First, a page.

Lebanon’s Higher Islamic Shiite Council, which held an emergency on Friday, called on the concerned Lebanese authorities not to invite the Libyan delegation to the economic summit to be held in Beirut, accusing the Lebanese authorities of laxity in this dossier.
The Council warned against “ignoring the popular reactions that may result from insisting on inviting the Libyan delegation,” stressing that “meetings will be kept open so as to follow-up on the developments and take the appropriate measures.”
Imam Sadr founded the Lebanese Amal (Hope) Movement in 1974. The cleric who is of Iranian descent came to Lebanon in 1959 to work for the rights of Shia Muslims in the port city of Tyre, located about 80 kilometers (50 miles) south of Beirut.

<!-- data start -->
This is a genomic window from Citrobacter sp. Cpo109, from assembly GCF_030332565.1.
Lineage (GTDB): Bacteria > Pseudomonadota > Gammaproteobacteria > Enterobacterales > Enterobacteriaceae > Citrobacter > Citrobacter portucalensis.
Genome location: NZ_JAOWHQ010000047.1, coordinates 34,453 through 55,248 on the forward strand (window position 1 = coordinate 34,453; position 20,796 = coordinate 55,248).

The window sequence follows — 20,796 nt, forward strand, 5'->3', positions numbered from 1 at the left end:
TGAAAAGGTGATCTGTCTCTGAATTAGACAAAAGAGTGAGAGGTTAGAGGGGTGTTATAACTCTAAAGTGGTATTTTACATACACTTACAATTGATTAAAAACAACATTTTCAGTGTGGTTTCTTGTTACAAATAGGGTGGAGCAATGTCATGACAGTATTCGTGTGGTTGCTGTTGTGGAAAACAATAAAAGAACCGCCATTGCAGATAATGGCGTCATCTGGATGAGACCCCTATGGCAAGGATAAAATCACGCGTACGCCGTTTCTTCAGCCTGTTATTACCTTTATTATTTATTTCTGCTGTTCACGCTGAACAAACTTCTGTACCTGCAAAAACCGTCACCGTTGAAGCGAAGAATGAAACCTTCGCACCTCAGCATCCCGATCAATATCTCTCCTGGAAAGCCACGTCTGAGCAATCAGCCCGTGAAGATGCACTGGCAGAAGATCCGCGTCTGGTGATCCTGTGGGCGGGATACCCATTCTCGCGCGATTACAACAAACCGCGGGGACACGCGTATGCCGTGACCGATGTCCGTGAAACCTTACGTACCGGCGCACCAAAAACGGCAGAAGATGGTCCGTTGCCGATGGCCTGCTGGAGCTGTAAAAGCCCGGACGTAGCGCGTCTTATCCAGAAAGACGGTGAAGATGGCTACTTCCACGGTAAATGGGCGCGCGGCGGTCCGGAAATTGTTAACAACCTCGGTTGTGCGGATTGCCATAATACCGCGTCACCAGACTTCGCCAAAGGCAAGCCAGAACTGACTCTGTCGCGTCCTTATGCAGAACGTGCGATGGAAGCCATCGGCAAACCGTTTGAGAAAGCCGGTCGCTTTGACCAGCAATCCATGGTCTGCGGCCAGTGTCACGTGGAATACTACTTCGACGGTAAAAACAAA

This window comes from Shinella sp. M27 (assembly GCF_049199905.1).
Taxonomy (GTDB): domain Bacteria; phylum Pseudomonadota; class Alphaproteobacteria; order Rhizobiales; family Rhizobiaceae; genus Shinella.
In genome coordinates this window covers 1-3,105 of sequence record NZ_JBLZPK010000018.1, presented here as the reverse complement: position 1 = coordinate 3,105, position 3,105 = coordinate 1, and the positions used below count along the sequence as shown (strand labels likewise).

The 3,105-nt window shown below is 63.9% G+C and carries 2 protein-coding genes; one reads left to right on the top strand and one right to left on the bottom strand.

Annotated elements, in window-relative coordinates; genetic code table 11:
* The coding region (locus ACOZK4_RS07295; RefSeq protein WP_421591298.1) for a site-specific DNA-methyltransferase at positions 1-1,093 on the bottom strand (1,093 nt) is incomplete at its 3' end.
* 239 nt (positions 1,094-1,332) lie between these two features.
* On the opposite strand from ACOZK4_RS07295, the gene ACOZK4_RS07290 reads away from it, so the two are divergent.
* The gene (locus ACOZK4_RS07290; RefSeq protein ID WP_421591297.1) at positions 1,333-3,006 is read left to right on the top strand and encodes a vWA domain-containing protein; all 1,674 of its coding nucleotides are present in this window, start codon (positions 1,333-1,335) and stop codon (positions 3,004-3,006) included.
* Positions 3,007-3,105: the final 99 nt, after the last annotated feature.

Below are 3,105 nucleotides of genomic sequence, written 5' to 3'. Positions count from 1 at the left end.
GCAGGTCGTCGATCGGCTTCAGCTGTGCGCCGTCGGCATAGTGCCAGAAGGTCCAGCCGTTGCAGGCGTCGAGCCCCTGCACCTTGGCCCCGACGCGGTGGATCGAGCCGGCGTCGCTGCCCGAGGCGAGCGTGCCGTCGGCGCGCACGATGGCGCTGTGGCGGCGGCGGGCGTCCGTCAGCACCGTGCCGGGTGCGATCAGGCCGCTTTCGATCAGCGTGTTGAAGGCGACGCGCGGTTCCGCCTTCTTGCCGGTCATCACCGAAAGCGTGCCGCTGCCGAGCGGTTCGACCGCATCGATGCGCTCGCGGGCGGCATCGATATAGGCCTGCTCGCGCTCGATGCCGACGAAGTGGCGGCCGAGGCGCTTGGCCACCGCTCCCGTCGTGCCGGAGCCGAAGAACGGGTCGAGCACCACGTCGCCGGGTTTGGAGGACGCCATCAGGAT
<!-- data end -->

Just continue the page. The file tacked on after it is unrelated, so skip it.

His eminence disappeared on August 31, 1978, during an official visit to the Libyan capital Tripoli.
He was accompanied by Sheikh Mohammad Yaqoub and journalist Abbas Badreddine.
Lebanon still holds former Libyan authorities under rule of dictator Moammar Gaddafi responsible for the disappearance of the trio.
Since Gaddafi was deposed and killed in 2011, Lebanon and Iran have repeatedly called on the Libyan government to launch an investigation into Sadr’s disappearance.
Hannibal Gaddafi, the son of the Libyan dictator, is currently in custody in Lebanon, facing charges of withholding information regarding Sayyed Sadr’s case.